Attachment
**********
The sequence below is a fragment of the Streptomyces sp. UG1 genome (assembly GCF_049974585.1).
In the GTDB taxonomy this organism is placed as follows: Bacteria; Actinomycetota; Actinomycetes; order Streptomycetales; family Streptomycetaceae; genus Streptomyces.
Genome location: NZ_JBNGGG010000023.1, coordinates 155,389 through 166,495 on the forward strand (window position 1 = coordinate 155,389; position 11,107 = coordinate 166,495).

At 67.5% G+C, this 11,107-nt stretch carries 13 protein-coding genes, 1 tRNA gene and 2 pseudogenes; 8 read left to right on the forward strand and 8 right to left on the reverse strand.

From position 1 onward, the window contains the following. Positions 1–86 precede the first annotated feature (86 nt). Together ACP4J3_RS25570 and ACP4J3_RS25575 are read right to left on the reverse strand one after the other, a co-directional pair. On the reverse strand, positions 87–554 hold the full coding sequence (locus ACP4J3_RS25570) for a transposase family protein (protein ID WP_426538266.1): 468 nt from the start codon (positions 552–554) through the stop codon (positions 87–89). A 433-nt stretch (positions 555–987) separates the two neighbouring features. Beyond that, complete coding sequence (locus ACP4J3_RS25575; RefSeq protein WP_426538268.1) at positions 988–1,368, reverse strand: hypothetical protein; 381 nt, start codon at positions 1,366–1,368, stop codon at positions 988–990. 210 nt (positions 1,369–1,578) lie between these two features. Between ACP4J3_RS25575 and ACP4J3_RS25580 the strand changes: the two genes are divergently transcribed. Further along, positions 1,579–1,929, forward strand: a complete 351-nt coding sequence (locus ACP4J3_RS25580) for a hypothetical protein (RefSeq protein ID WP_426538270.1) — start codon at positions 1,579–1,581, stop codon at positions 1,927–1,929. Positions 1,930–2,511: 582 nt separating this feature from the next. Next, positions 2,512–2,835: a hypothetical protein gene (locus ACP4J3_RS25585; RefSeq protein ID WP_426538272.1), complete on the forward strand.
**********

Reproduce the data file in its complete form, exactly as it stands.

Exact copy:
The sequence below is a fragment of the Streptomyces sp. UG1 genome (assembly GCF_049974585.1).
In the GTDB taxonomy this organism is placed as follows: Bacteria; Actinomycetota; Actinomycetes; order Streptomycetales; family Streptomycetaceae; genus Streptomyces.
Genome location: NZ_JBNGGG010000023.1, coordinates 155,389 through 166,495 on the forward strand (window position 1 = coordinate 155,389; position 11,107 = coordinate 166,495).

At 67.5% G+C, this 11,107-nt stretch carries 13 protein-coding genes, 1 tRNA gene and 2 pseudogenes; 8 read left to right on the forward strand and 8 right to left on the reverse strand.

From position 1 onward, the window contains the following. Positions 1–86 precede the first annotated feature (86 nt). Together ACP4J3_RS25570 and ACP4J3_RS25575 are read right to left on the reverse strand one after the other, a co-directional pair. On the reverse strand, positions 87–554 hold the full coding sequence (locus ACP4J3_RS25570) for a transposase family protein (protein ID WP_426538266.1): 468 nt from the start codon (positions 552–554) through the stop codon (positions 87–89). A 433-nt stretch (positions 555–987) separates the two neighbouring features. Beyond that, complete coding sequence (locus ACP4J3_RS25575; RefSeq protein WP_426538268.1) at positions 988–1,368, reverse strand: hypothetical protein; 381 nt, start codon at positions 1,366–1,368, stop codon at positions 988–990. 210 nt (positions 1,369–1,578) lie between these two features. Between ACP4J3_RS25575 and ACP4J3_RS25580 the strand changes: the two genes are divergently transcribed. Further along, positions 1,579–1,929, forward strand: a complete 351-nt coding sequence (locus ACP4J3_RS25580) for a hypothetical protein (RefSeq protein ID WP_426538270.1) — start codon at positions 1,579–1,581, stop codon at positions 1,927–1,929. Positions 1,930–2,511: 582 nt separating this feature from the next. Next, positions 2,512–2,835: a hypothetical protein gene (locus ACP4J3_RS25585; RefSeq protein ID WP_426538272.1), complete on the forward strand.